To assure the safety and the efficacy of drugs, quality and batch-to-batch reproducibility need to be guaranteed. In the case of parenteral long-acting products, the regulatory authorities in the European Union (EU) and the US deviate in their guidance, differences include how to define such products and in vitro release assays.
Despite their relevance, there are few in vitro experimental set-ups that allow for discrimination among products with different in vivo behaviour. Consequently, most copies of such products are authorized through hybrid applications, instead of generic ones. Therefore, authors Francesca Selmin and colleagues from the University of Milan, Italy, reviewed the regulatory frameworks evaluating in vitro release tests for polymer-based long-acting parenteral drugs .
They found that the definition of long-acting injectables (LAIs) in the three main pharmacopoeias was not harmonized. According to the Japanese Pharmacopeia (JP) LAI are listed among ‘Preparations for injection’ and their classification is primarily based on the administration process. The US Pharmacopeia (USP), on the other hand, includes LAI in two different monographs, namely ‘Suspension’ and ‘Implant’. Whereas, in the European Pharmacopoeia (Ph. Eur.) ‘parenteral preparations’ are divided in two categories depending on the physical state of the dosage form, namely ‘Implants’ and ‘Gels for injections’.
Drug release evaluations
As with most dosage forms, an in vitro drug release test provides the fundamental information required to assess the product quality and, therefore, to support the batch release. Due to the expense, time, labour and need for human subjects and/or animals to test in vitro performance, in vitro release is gaining attention as a surrogate for product performance. In both cases, the definition of a suitable protocol is critical for a LAI.
In the EU, the lack of specific and harmonized protocols leaves room for interpretation and EMA evaluates the appropriateness of the chosen method during the assessment of the marketing authorization application. However, according to the authors, ‘the availability of harmonized dissolution protocols could accelerate the development of new and generic drug products, other than post-marketing variations’ by facilitating comparison between products. In the US, on the other hand, FDA has prepared a database listing recommended in vitro methods to aid the development of generics for LAIs that do not have a dissolution test method in the USP.
For LAIs containing an authorized active pharmaceutical ingredient (API) for the same or similar therapeutic indications and where both the pharmaceutical form and strength are the same, the marketing authorization relies upon the demonstration of therapeutic equivalence with respect to the originator. If it is demonstrated by bioequivalence studies, a simplified dossier can be submitted to FDA, European Medicines Agency (EMA) or a national regulatory agency.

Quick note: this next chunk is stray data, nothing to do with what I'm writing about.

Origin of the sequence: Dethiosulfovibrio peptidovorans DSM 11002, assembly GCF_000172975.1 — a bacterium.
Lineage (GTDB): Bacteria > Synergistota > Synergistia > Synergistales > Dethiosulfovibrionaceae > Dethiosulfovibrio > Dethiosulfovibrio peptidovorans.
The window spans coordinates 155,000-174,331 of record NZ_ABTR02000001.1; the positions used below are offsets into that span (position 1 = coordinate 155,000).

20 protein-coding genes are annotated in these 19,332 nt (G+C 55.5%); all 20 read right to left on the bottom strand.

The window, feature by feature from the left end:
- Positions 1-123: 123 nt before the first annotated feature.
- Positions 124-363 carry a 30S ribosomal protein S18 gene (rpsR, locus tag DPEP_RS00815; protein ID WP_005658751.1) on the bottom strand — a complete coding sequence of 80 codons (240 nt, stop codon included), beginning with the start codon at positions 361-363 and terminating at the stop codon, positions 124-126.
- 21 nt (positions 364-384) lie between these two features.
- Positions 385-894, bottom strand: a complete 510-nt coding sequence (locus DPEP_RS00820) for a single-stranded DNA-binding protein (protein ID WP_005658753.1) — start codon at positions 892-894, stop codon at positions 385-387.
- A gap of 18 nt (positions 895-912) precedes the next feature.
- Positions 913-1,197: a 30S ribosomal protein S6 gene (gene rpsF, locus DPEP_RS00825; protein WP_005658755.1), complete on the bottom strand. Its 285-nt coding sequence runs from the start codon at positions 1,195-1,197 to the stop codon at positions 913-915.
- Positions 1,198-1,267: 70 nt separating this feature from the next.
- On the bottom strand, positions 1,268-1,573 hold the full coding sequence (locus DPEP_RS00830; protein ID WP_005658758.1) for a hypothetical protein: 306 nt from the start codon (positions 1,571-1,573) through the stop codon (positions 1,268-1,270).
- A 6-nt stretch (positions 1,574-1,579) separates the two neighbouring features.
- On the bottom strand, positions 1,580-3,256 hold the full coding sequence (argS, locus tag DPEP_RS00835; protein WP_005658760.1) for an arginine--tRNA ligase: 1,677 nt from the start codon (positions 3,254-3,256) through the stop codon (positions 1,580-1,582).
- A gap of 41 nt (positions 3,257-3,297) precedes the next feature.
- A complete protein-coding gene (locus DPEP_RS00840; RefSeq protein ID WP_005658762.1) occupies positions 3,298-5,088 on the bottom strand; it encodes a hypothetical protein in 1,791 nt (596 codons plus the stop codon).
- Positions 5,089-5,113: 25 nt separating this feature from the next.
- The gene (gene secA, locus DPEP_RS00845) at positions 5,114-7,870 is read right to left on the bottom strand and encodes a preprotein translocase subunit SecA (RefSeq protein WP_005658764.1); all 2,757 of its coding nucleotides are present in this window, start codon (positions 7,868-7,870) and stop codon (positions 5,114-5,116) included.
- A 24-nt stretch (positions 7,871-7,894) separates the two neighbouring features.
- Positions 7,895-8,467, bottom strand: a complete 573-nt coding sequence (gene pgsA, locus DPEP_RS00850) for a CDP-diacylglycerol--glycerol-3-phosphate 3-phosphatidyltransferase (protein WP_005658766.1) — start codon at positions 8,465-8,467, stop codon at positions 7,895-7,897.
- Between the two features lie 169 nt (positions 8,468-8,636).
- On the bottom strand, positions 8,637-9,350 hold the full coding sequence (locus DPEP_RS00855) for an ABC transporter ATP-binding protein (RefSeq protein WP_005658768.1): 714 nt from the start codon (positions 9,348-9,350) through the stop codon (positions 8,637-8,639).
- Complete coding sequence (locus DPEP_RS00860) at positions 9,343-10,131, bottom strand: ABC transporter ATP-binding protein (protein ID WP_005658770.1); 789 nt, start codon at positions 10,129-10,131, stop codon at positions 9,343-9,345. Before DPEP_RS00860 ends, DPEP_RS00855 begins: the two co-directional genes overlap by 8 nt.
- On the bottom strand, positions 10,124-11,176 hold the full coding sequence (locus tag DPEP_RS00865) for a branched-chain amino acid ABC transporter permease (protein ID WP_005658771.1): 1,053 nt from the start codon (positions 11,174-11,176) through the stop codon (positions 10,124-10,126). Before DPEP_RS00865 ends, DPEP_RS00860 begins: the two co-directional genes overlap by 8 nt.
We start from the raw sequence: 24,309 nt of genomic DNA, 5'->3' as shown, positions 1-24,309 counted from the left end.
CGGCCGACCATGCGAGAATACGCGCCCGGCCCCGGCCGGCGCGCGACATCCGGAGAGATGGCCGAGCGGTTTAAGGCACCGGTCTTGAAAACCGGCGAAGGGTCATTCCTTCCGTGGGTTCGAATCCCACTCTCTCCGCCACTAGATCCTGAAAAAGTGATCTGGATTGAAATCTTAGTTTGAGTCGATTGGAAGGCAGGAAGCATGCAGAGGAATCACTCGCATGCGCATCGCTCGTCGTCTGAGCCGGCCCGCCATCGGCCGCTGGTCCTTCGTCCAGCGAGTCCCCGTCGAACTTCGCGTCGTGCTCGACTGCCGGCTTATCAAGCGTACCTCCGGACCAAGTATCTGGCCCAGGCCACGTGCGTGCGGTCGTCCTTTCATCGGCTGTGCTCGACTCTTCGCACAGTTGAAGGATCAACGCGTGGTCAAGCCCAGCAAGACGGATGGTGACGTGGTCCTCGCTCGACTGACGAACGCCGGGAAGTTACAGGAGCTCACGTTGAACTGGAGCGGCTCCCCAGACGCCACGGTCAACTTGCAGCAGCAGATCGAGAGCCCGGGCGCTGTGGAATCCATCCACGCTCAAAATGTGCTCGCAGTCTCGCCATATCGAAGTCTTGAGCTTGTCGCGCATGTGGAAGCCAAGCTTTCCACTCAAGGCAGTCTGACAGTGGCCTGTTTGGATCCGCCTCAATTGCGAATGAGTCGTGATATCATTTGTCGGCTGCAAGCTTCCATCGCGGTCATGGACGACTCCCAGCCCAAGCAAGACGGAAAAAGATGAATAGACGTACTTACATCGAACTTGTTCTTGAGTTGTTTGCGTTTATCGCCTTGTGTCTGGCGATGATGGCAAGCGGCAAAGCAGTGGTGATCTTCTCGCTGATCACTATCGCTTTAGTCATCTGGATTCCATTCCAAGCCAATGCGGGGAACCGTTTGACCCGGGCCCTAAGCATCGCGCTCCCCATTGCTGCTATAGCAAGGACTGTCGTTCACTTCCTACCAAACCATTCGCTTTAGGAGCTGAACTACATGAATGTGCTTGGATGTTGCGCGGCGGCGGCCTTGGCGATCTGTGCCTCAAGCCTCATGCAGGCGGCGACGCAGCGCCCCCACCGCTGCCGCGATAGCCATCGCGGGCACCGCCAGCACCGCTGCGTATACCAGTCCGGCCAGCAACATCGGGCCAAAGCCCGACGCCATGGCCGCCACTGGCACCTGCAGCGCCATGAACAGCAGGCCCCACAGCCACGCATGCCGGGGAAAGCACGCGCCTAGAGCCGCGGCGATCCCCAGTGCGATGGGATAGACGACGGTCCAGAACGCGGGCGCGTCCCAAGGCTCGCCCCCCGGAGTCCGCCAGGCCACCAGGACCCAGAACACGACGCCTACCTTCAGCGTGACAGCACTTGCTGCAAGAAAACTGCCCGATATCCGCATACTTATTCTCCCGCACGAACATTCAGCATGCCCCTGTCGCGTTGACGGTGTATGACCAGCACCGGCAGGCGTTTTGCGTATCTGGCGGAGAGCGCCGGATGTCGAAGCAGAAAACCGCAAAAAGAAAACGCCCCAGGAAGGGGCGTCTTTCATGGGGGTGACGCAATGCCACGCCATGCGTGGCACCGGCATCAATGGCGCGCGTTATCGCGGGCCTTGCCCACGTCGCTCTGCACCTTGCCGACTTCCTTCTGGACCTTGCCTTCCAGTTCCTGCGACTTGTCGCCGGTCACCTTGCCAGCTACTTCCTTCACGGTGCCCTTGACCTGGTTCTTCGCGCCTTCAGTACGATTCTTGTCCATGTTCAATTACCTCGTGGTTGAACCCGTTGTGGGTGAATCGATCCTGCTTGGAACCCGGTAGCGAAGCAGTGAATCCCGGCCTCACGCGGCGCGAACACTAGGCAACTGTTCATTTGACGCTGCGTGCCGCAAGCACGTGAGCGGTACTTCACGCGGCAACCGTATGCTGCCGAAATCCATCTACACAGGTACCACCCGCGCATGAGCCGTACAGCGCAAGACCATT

In the US, the abbreviated new drug application (ANDA) procedure should be followed, while in the EU a generic drug application should be submitted through a centralized, decentralized or mutual recognition procedure. In both cases, the application generally does not require preclinical and clinical data to establish safety and efficacy. Instead, the applicant must scientifically demonstrate that the therapeutic performance of the generic and originator drug are equivalent.
However, therapeutically equivalent copies of LAIs cannot be authorized following the procedure used for generics when:
a) the test product does not fulfil the Q1/Q2 sameness requirement or the generic drug definition in the US and EU, respectively, e.g. changes in active substance, strength, pharmaceutical form
b) bioequivalence cannot be considered as a surrogate of the therapeutic equivalence, e.g. locally applied and locally acting drug products
c) the route of administration is changed with respect to the reference product, but a therapeutic improvement is not expected
In these conditions, a hybrid application including preclinical and clinical data to demonstrate the therapeutic equivalence of the test and reference products. The body of data included in the comparability studies will vary on a case-by-case basis according to the complexity of the drug product or the therapeutic indications.
The authors concluded that ‘the variety and complexity of the technologies used to produce LAIs, which are designed to meet specific medical needs, dictate an assessment of in vitro testing on a case-by-case basis. To speed up their development, more product-dedicated guidelines or in vitro compendial tests should be elaborated to support formulation, testing and approval’.
Conflict of interest
The authors of the research paper  did not provide any conflict of interest statement.
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1. Selmin F, Musazzi UM, Magri G, et al. Regulatory aspects and quality controls of polymer-based parenteral long-acting drug products: the challenge of approving copies. Drug Discov Today. 2020;25(2):321-9.
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